The Bucs settled for Neil O'Donoghue's 40-yard field goal instead, then recovered a Montgomery fumble at the Eagle five to set up Bell's second score, a one-yard run off right tackle on fourth down for a 17-0 Tampa Bay lead with 5:24 left in the first half.
The Bucs returned the favor when Williams' slightly high pass bounced off Jerry Eckwood's hands and was intercepted by Eagle linebacker Jerry Robinson. He broke a tackle, veered to the left sideline and gained 38 yards to the Bucs 11 before Larry Mucker dragged him out of bounds.
Two plays later, Jaworski found Charles Smith open in the end zone for a 10-yard touchdown pass. When Tony Franklin connected on a 42-yard field goal on Philadelphia's first possession of the third period to cut the lead to 17-10, hearts began fluttering all through the sun coast.
The Buc defense stiffened considerably, especially late in the third period when Jaworski was sacked twice for losses of 20 yards on successive plays, taking Philadelphia out of field goal range and forcing a punt.
Early in the fourth period, Tampa Bay scored the game-winning points, driving 57 yards (34 on three Bell carries) before Williams rolled to his right from the nine, stopped and fired to Giles for the touchdown.
"It was just a sprint right," Giles said. "I was supposed to drive up 14 yards and go inside. But I gave my man an inside move and he went for it, so I went back to the outside and I was open. Nobody said I juggled that, did they?"
No, mostly Buc backers were slapping hands and singing the team's fight song "Hey, Hey Tampa Bay, the Bucs know how to shine."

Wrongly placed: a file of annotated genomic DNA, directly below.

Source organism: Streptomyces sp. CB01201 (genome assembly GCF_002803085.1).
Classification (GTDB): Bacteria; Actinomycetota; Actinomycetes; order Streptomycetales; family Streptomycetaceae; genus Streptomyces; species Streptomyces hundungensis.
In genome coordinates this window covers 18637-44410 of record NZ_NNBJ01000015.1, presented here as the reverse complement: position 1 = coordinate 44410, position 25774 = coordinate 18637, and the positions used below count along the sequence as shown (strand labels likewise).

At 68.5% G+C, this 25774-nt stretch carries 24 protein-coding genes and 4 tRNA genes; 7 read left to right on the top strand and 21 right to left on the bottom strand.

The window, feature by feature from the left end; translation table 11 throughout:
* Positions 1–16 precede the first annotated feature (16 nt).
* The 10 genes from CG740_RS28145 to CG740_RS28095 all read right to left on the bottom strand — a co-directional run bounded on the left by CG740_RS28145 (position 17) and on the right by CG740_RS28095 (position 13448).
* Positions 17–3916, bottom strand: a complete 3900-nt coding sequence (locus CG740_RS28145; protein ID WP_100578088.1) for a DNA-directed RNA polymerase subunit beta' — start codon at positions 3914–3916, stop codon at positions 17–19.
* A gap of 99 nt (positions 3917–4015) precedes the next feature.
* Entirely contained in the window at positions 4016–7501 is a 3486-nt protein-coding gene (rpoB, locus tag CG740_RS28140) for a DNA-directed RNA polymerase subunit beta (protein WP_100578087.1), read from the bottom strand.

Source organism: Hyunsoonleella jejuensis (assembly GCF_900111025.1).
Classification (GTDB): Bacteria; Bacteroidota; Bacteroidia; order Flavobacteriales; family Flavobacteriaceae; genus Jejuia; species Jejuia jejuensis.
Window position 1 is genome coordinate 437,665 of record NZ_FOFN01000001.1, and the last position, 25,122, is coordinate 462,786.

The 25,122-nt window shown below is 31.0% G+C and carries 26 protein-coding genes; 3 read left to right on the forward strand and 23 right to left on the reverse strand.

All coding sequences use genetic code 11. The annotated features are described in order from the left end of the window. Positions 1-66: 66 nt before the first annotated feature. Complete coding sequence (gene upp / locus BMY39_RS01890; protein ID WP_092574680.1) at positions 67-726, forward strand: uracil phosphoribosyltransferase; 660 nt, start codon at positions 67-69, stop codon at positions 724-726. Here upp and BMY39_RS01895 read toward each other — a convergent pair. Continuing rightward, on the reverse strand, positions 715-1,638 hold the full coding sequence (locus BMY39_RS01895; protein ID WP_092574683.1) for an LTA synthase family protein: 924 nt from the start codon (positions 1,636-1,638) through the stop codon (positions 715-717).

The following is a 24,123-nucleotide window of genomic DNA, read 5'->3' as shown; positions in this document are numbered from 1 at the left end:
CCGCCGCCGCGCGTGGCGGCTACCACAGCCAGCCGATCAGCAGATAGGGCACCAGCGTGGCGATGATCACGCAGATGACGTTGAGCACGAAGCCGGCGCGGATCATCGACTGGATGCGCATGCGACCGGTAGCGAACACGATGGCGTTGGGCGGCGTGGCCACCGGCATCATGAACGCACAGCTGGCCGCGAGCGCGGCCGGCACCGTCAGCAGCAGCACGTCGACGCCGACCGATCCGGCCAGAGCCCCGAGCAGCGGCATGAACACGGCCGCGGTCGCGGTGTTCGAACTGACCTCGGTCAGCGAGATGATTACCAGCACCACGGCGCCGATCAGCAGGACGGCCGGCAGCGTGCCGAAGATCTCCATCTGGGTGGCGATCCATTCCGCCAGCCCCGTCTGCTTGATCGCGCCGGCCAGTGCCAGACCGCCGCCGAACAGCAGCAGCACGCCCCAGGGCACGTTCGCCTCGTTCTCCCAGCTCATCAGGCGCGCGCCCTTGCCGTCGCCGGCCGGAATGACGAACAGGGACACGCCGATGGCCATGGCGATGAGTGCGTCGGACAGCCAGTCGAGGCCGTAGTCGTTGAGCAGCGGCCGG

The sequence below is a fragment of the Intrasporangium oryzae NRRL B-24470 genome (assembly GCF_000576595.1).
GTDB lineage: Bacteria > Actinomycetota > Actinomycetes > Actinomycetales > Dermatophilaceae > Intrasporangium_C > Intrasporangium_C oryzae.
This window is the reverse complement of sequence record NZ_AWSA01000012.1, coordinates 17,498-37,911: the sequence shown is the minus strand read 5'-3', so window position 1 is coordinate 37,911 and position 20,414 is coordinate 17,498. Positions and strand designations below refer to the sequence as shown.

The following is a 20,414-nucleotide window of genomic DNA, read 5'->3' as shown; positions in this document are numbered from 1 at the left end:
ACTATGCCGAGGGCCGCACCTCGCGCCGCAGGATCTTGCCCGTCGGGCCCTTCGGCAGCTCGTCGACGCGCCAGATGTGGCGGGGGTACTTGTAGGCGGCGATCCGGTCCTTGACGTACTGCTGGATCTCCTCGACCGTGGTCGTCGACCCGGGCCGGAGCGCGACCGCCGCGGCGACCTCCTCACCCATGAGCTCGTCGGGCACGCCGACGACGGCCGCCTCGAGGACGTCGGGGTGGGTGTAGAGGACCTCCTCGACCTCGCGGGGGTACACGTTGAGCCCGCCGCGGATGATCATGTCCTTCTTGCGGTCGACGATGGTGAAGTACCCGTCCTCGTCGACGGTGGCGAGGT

They also know how to survive, because Jaworksi and his teammates never gave up. The Eagle quarterback kept his next drive alive with two critical fourth-down completions, then found Carmichael open for a 37-yard touchdown pass to cut the Buc lead to 24-17 with 3:36 left.
The Bucs could not pick up a first down, on their possession, and Philadelphia got the ball back at its 19 with 2:11 left for one last desperate push.
Jaworski kept this drive going with still another clutch fourth-down completion to Charles Smith after Buc cornerback Jeris White had dropped two sure interceptions on second and third downs.
With 1:03 remaining and the ball at Tampa's 45, Jaworski threw incomplete out of bounds on first down. A second-down pass intended for Smith was dropped by Buc safety Cedric Brown, giving Jaworski more life.
On third down, Jaworski's screen to Billy Campfield fell incomplete when the wide receiver dropped the ball. And on fourth down, Jaworski aimed for Carmichael at the right sideline, the season on the line.
But as Carmichael tried to shake loose from White and turned inside, the football already was in the air at the sideline and fell incomplete in front of the Eagle bench. The Bucs tok over with 43 seconds left, ran one play and killed the rest of the clock with a joyous celebration that began 15 seconds before the final gun sounded.
"On that last pass, they had excellent coverage," Jaworski said. "I just tried to put it away from their defense. By the time Harold got away from the guy, I had trown the ball. I probably should have gone to someone else, but that's easy to say now.
"I'll tell you what, though. That's a damned fine football team we just played. I don't care what people said about them. I'm smart enough to realize they had the NFL's best defense. Anybody who thinks those guys can't play doesn't know football." joyously pounded and pummeled one another after their stunning 17-14 up